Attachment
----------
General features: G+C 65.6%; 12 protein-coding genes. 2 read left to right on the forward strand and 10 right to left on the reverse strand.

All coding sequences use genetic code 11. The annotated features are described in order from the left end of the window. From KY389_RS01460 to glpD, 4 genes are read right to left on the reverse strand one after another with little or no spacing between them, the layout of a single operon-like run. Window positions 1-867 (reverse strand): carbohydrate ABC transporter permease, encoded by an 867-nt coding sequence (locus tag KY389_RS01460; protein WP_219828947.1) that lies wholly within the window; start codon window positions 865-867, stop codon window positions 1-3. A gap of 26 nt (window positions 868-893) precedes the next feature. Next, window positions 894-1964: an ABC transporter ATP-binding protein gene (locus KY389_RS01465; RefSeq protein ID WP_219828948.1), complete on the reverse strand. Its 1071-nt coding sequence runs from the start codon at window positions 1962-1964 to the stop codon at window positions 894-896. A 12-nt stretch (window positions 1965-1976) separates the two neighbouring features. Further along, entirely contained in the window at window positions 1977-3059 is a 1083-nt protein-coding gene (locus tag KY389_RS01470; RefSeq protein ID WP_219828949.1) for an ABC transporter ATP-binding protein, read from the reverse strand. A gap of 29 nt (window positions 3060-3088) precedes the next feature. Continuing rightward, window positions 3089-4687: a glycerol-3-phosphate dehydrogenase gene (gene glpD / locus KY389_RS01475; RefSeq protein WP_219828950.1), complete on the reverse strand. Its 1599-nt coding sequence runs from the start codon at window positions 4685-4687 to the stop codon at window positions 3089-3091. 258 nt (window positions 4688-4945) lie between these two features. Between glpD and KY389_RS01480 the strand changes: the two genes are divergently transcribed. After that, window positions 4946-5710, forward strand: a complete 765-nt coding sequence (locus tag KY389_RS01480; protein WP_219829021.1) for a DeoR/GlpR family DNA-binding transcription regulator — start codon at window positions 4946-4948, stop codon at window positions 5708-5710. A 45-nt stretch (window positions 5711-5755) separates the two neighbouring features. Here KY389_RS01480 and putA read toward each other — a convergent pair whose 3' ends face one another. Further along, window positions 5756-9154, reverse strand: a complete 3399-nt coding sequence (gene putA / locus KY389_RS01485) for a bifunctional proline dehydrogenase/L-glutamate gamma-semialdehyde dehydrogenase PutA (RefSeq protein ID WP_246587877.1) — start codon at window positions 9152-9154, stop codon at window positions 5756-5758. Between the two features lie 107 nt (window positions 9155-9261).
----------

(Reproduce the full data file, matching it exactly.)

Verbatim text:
General features: G+C 65.6%; 12 protein-coding genes. 2 read left to right on the forward strand and 10 right to left on the reverse strand.

All coding sequences use genetic code 11. The annotated features are described in order from the left end of the window. From KY389_RS01460 to glpD, 4 genes are read right to left on the reverse strand one after another with little or no spacing between them, the layout of a single operon-like run. Window positions 1-867 (reverse strand): carbohydrate ABC transporter permease, encoded by an 867-nt coding sequence (locus tag KY389_RS01460; protein WP_219828947.1) that lies wholly within the window; start codon window positions 865-867, stop codon window positions 1-3. A gap of 26 nt (window positions 868-893) precedes the next feature. Next, window positions 894-1964: an ABC transporter ATP-binding protein gene (locus KY389_RS01465; RefSeq protein ID WP_219828948.1), complete on the reverse strand. Its 1071-nt coding sequence runs from the start codon at window positions 1962-1964 to the stop codon at window positions 894-896. A 12-nt stretch (window positions 1965-1976) separates the two neighbouring features. Further along, entirely contained in the window at window positions 1977-3059 is a 1083-nt protein-coding gene (locus tag KY389_RS01470; RefSeq protein ID WP_219828949.1) for an ABC transporter ATP-binding protein, read from the reverse strand. A gap of 29 nt (window positions 3060-3088) precedes the next feature. Continuing rightward, window positions 3089-4687: a glycerol-3-phosphate dehydrogenase gene (gene glpD / locus KY389_RS01475; RefSeq protein WP_219828950.1), complete on the reverse strand. Its 1599-nt coding sequence runs from the start codon at window positions 4685-4687 to the stop codon at window positions 3089-3091. 258 nt (window positions 4688-4945) lie between these two features. Between glpD and KY389_RS01480 the strand changes: the two genes are divergently transcribed. After that, window positions 4946-5710, forward strand: a complete 765-nt coding sequence (locus tag KY389_RS01480; protein WP_219829021.1) for a DeoR/GlpR family DNA-binding transcription regulator — start codon at window positions 4946-4948, stop codon at window positions 5708-5710. A 45-nt stretch (window positions 5711-5755) separates the two neighbouring features. Here KY389_RS01480 and putA read toward each other — a convergent pair whose 3' ends face one another. Further along, window positions 5756-9154, reverse strand: a complete 3399-nt coding sequence (gene putA / locus KY389_RS01485) for a bifunctional proline dehydrogenase/L-glutamate gamma-semialdehyde dehydrogenase PutA (RefSeq protein ID WP_246587877.1) — start codon at window positions 9152-9154, stop codon at window positions 5756-5758. Between the two features lie 107 nt (window positions 9155-9261).